and not available in the UK. She was recently admitted to hospital as she had an
episode of diarrhoea and vomitting (Probably a seasonal viral infection the
cause), and as such her ability to absorb the P-5-P was diminished. This caused
her to have fits similar to what is seen in epilepsy. However, all she required
was INTRAVENOUS Pyridoxal-5-Phosphate and this would have been avoided. As the
fits only stopped when we finally adminstered a double dose via nasogastric
tube. Is there such a formulation available anywhere in the world. In case she
orally can not take the P-5-P if she is unconscious or has problems with
I am not aware of how this product is available but a google search may reveal such a formulation.
I recently Googled P-5-P Benefits and came upon your page.
I have been supplementing with P-5-P and Slippery Elm for approximately 2 years.
I was diagnosed with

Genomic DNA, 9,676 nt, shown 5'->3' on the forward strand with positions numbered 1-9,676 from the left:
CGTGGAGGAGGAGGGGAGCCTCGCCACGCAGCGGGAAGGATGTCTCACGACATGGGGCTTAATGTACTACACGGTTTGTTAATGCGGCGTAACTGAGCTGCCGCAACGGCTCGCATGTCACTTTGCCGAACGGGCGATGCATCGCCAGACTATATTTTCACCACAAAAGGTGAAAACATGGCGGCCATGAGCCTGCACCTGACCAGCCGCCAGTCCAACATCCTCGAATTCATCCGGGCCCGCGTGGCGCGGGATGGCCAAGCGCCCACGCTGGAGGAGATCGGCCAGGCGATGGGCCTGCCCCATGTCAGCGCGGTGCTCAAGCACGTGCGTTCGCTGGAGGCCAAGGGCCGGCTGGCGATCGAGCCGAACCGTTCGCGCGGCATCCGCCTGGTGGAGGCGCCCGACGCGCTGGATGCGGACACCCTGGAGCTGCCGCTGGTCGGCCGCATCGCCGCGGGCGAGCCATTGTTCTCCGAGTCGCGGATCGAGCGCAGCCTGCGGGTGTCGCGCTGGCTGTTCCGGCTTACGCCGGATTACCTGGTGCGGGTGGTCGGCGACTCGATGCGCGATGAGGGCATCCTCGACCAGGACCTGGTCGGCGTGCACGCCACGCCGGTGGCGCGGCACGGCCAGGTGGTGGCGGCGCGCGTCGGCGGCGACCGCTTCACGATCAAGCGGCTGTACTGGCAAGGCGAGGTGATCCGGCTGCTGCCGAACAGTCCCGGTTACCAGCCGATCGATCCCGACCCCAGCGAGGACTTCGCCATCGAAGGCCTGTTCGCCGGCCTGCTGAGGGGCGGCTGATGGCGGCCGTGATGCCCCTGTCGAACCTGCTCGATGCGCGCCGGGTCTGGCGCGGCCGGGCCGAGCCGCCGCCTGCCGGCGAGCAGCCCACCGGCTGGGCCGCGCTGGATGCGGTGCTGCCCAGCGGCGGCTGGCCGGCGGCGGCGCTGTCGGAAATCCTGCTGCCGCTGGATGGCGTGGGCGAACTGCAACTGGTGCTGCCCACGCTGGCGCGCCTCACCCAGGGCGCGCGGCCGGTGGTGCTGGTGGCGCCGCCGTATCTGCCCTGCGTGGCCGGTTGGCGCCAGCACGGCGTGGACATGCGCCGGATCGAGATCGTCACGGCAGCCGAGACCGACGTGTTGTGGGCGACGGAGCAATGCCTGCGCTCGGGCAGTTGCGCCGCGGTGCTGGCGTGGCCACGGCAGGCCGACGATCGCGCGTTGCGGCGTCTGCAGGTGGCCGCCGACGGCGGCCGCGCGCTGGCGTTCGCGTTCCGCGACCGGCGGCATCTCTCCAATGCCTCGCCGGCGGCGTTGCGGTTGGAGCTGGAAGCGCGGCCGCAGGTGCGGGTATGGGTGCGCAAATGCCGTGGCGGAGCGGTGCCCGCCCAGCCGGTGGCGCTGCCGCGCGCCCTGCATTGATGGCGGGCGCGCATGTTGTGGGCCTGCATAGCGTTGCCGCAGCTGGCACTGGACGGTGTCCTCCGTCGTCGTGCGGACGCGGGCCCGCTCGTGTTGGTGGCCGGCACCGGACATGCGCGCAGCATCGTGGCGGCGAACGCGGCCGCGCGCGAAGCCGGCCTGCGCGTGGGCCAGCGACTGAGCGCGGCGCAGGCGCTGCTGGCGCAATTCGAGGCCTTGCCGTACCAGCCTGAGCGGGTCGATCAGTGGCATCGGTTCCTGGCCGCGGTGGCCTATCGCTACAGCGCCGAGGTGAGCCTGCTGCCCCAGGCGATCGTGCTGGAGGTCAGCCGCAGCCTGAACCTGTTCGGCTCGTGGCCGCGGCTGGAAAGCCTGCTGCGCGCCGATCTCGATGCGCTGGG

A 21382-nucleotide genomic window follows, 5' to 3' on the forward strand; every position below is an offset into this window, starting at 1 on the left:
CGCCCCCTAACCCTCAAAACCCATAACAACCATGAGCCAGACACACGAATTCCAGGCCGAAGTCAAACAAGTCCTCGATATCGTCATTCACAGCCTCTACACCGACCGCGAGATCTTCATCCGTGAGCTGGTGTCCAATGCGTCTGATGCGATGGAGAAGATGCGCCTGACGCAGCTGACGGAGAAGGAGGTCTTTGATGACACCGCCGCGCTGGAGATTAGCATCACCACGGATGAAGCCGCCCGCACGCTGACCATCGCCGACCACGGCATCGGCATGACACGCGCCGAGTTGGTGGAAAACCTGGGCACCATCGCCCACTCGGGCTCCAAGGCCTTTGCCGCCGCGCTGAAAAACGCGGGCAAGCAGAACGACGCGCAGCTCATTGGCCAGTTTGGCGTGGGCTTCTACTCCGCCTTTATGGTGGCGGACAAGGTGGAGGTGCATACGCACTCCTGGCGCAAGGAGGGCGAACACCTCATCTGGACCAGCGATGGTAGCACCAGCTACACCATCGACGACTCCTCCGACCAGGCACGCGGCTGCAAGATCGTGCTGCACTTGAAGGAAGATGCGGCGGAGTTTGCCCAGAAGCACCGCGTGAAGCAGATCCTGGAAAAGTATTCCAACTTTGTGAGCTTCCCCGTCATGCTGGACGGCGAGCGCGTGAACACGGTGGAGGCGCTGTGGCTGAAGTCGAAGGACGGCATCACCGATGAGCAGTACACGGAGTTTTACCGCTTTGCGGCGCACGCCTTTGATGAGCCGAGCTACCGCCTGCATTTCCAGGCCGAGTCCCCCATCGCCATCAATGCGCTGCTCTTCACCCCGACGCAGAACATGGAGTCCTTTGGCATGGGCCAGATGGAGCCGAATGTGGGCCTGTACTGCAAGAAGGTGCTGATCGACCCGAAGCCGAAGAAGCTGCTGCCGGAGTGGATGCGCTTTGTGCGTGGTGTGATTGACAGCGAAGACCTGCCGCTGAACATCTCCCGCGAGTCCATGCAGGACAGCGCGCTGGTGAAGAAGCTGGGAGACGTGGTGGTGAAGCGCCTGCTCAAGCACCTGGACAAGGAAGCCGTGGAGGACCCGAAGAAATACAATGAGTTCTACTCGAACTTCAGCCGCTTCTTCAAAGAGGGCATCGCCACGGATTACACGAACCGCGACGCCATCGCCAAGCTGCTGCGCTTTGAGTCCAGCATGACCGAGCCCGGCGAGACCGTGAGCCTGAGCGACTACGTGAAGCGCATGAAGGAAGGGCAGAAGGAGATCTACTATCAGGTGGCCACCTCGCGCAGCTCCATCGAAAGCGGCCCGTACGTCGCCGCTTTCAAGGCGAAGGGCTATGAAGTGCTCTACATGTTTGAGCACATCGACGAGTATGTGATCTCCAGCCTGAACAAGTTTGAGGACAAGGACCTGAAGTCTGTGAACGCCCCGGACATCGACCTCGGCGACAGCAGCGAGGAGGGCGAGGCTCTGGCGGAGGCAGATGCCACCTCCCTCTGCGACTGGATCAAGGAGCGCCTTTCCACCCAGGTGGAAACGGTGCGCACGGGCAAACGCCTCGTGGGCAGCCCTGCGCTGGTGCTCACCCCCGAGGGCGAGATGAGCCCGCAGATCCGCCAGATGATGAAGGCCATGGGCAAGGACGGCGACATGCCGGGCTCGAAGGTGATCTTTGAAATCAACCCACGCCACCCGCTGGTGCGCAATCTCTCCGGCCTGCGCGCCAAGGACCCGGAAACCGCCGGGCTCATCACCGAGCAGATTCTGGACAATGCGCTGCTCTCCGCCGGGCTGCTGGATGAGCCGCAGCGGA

Cystitis and my local homeopathic center suggested I give it a try. It was a
miracle for me. I stopped having pain and discomfort simply by ingesting a 50 mg
P-5-P and a 400 mg Slippery Elm supplement each evening before bed. I live in
the Northeast and we had terrible weather here this winter, plus I became ill
with a serious cold / upper respiratory infection, so I could not get to the
store to buy more P-5-P. I stopped it for about 3 weeks, all the pain and
discomfort came back. I was wondering have you done any work with Interstitial
Cystitis? I am currently taking the P-5-P and Slippery Elm 2X a day. I see a
little improvement, but still not well.